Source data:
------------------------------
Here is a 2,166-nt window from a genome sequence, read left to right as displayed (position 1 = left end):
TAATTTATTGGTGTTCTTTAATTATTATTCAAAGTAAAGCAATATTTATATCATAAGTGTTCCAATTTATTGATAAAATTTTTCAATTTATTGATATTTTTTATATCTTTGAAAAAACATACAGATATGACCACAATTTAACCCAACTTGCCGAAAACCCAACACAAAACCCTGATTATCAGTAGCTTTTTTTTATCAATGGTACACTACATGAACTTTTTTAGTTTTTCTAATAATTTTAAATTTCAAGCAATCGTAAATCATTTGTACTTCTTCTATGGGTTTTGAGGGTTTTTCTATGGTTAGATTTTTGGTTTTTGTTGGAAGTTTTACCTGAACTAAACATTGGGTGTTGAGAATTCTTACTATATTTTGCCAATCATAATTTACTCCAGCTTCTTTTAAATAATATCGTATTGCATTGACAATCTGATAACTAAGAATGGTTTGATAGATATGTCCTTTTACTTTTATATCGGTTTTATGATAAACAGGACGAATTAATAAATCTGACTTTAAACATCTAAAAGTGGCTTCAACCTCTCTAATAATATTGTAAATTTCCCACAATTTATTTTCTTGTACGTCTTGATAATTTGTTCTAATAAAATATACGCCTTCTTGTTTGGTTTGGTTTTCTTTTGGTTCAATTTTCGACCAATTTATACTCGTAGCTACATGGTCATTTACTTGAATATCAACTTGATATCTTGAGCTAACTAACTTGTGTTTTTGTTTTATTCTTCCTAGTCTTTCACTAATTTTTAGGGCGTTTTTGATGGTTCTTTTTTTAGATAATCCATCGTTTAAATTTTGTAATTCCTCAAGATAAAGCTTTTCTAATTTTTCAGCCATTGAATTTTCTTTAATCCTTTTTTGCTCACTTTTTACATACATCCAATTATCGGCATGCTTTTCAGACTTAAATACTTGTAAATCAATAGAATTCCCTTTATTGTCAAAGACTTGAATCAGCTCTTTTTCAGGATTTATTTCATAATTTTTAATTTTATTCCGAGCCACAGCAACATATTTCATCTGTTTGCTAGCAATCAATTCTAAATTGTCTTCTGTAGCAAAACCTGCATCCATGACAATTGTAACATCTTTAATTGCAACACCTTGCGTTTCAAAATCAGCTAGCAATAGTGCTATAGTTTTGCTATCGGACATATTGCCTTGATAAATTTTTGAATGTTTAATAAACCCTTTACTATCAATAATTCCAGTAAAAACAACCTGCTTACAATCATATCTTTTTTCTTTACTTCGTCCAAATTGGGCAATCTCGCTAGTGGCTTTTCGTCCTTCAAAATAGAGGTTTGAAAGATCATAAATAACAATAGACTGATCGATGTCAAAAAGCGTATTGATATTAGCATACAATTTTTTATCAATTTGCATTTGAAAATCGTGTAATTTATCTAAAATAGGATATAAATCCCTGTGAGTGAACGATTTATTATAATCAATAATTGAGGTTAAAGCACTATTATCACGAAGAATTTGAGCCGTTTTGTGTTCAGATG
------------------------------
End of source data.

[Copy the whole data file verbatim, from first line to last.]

Here is a 2,166-nt window from a genome sequence, read left to right as displayed (position 1 = left end):
TAATTTATTGGTGTTCTTTAATTATTATTCAAAGTAAAGCAATATTTATATCATAAGTGTTCCAATTTATTGATAAAATTTTTCAATTTATTGATATTTTTTATATCTTTGAAAAAACATACAGATATGACCACAATTTAACCCAACTTGCCGAAAACCCAACACAAAACCCTGATTATCAGTAGCTTTTTTTTATCAATGGTACACTACATGAACTTTTTTAGTTTTTCTAATAATTTTAAATTTCAAGCAATCGTAAATCATTTGTACTTCTTCTATGGGTTTTGAGGGTTTTTCTATGGTTAGATTTTTGGTTTTTGTTGGAAGTTTTACCTGAACTAAACATTGGGTGTTGAGAATTCTTACTATATTTTGCCAATCATAATTTACTCCAGCTTCTTTTAAATAATATCGTATTGCATTGACAATCTGATAACTAAGAATGGTTTGATAGATATGTCCTTTTACTTTTATATCGGTTTTATGATAAACAGGACGAATTAATAAATCTGACTTTAAACATCTAAAAGTGGCTTCAACCTCTCTAATAATATTGTAAATTTCCCACAATTTATTTTCTTGTACGTCTTGATAATTTGTTCTAATAAAATATACGCCTTCTTGTTTGGTTTGGTTTTCTTTTGGTTCAATTTTCGACCAATTTATACTCGTAGCTACATGGTCATTTACTTGAATATCAACTTGATATCTTGAGCTAACTAACTTGTGTTTTTGTTTTATTCTTCCTAGTCTTTCACTAATTTTTAGGGCGTTTTTGATGGTTCTTTTTTTAGATAATCCATCGTTTAAATTTTGTAATTCCTCAAGATAAAGCTTTTCTAATTTTTCAGCCATTGAATTTTCTTTAATCCTTTTTTGCTCACTTTTTACATACATCCAATTATCGGCATGCTTTTCAGACTTAAATACTTGTAAATCAATAGAATTCCCTTTATTGTCAAAGACTTGAATCAGCTCTTTTTCAGGATTTATTTCATAATTTTTAATTTTATTCCGAGCCACAGCAACATATTTCATCTGTTTGCTAGCAATCAATTCTAAATTGTCTTCTGTAGCAAAACCTGCATCCATGACAATTGTAACATCTTTAATTGCAACACCTTGCGTTTCAAAATCAGCTAGCAATAGTGCTATAGTTTTGCTATCGGACATATTGCCTTGATAAATTTTTGAATGTTTAATAAACCCTTTACTATCAATAATTCCAGTAAAAACAACCTGCTTACAATCATATCTTTTTTCTTTACTTCGTCCAAATTGGGCAATCTCGCTAGTGGCTTTTCGTCCTTCAAAATAGAGGTTTGAAAGATCATAAATAACAATAGACTGATCGATGTCAAAAAGCGTATTGATATTAGCATACAATTTTTTATCAATTTGCATTTGAAAATCGTGTAATTTATCTAAAATAGGATATAAATCCCTGTGAGTGAACGATTTATTATAATCAATAATTGAGGTTAAAGCACTATTATCACGAAGAATTTGAGCCGTTTTGTGTTCAGATG